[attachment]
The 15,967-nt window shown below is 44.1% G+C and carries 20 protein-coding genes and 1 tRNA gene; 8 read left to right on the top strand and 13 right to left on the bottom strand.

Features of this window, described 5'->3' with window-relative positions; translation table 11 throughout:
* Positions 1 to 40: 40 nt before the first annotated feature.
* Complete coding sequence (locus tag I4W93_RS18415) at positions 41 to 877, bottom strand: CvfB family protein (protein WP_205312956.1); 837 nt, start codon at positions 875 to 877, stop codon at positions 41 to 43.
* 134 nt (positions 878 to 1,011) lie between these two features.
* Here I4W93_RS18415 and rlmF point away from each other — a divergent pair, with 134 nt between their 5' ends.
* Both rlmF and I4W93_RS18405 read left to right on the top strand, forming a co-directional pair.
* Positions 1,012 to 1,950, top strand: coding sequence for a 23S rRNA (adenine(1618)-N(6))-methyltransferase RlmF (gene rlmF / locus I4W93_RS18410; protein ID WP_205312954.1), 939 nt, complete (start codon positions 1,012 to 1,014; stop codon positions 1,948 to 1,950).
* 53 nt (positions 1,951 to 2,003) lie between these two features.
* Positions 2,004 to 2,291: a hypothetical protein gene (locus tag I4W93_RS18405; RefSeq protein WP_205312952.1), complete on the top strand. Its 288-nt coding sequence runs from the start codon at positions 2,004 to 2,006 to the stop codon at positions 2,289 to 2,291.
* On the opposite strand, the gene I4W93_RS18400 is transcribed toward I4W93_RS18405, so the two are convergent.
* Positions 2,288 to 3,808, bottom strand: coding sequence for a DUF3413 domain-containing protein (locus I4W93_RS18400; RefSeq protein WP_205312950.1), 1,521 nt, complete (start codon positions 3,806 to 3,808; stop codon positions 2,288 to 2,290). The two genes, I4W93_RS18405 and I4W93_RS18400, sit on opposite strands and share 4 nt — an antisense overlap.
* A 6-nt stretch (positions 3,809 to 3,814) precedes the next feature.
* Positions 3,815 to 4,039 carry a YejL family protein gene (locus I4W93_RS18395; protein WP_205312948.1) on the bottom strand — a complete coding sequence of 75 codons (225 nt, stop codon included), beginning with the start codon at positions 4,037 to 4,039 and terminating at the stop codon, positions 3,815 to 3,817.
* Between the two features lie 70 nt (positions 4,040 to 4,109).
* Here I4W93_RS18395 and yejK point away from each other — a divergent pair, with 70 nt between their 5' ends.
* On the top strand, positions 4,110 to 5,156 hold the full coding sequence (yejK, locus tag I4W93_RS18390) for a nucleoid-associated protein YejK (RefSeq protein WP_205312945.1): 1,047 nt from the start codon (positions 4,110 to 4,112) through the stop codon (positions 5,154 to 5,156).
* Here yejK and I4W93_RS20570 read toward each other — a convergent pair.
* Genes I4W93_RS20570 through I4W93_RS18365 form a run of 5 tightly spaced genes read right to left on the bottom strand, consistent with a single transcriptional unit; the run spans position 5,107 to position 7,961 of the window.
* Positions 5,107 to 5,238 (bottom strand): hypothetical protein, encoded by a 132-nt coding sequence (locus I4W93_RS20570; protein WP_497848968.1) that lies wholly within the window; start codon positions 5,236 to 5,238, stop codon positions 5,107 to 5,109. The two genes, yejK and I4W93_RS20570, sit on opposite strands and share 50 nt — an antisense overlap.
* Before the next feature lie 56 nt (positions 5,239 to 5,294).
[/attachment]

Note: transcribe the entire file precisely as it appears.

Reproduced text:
The 15,967-nt window shown below is 44.1% G+C and carries 20 protein-coding genes and 1 tRNA gene; 8 read left to right on the top strand and 13 right to left on the bottom strand.

Features of this window, described 5'->3' with window-relative positions; translation table 11 throughout:
* Positions 1 to 40: 40 nt before the first annotated feature.
* Complete coding sequence (locus tag I4W93_RS18415) at positions 41 to 877, bottom strand: CvfB family protein (protein WP_205312956.1); 837 nt, start codon at positions 875 to 877, stop codon at positions 41 to 43.
* 134 nt (positions 878 to 1,011) lie between these two features.
* Here I4W93_RS18415 and rlmF point away from each other — a divergent pair, with 134 nt between their 5' ends.
* Both rlmF and I4W93_RS18405 read left to right on the top strand, forming a co-directional pair.
* Positions 1,012 to 1,950, top strand: coding sequence for a 23S rRNA (adenine(1618)-N(6))-methyltransferase RlmF (gene rlmF / locus I4W93_RS18410; protein ID WP_205312954.1), 939 nt, complete (start codon positions 1,012 to 1,014; stop codon positions 1,948 to 1,950).
* 53 nt (positions 1,951 to 2,003) lie between these two features.
* Positions 2,004 to 2,291: a hypothetical protein gene (locus tag I4W93_RS18405; RefSeq protein WP_205312952.1), complete on the top strand. Its 288-nt coding sequence runs from the start codon at positions 2,004 to 2,006 to the stop codon at positions 2,289 to 2,291.
* On the opposite strand, the gene I4W93_RS18400 is transcribed toward I4W93_RS18405, so the two are convergent.
* Positions 2,288 to 3,808, bottom strand: coding sequence for a DUF3413 domain-containing protein (locus I4W93_RS18400; RefSeq protein WP_205312950.1), 1,521 nt, complete (start codon positions 3,806 to 3,808; stop codon positions 2,288 to 2,290). The two genes, I4W93_RS18405 and I4W93_RS18400, sit on opposite strands and share 4 nt — an antisense overlap.
* A 6-nt stretch (positions 3,809 to 3,814) precedes the next feature.
* Positions 3,815 to 4,039 carry a YejL family protein gene (locus I4W93_RS18395; protein WP_205312948.1) on the bottom strand — a complete coding sequence of 75 codons (225 nt, stop codon included), beginning with the start codon at positions 4,037 to 4,039 and terminating at the stop codon, positions 3,815 to 3,817.
* Between the two features lie 70 nt (positions 4,040 to 4,109).
* Here I4W93_RS18395 and yejK point away from each other — a divergent pair, with 70 nt between their 5' ends.
* On the top strand, positions 4,110 to 5,156 hold the full coding sequence (yejK, locus tag I4W93_RS18390) for a nucleoid-associated protein YejK (RefSeq protein WP_205312945.1): 1,047 nt from the start codon (positions 4,110 to 4,112) through the stop codon (positions 5,154 to 5,156).
* Here yejK and I4W93_RS20570 read toward each other — a convergent pair.
* Genes I4W93_RS20570 through I4W93_RS18365 form a run of 5 tightly spaced genes read right to left on the bottom strand, consistent with a single transcriptional unit; the run spans position 5,107 to position 7,961 of the window.
* Positions 5,107 to 5,238 (bottom strand): hypothetical protein, encoded by a 132-nt coding sequence (locus I4W93_RS20570; protein WP_497848968.1) that lies wholly within the window; start codon positions 5,236 to 5,238, stop codon positions 5,107 to 5,109. The two genes, yejK and I4W93_RS20570, sit on opposite strands and share 50 nt — an antisense overlap.
* Before the next feature lie 56 nt (positions 5,239 to 5,294).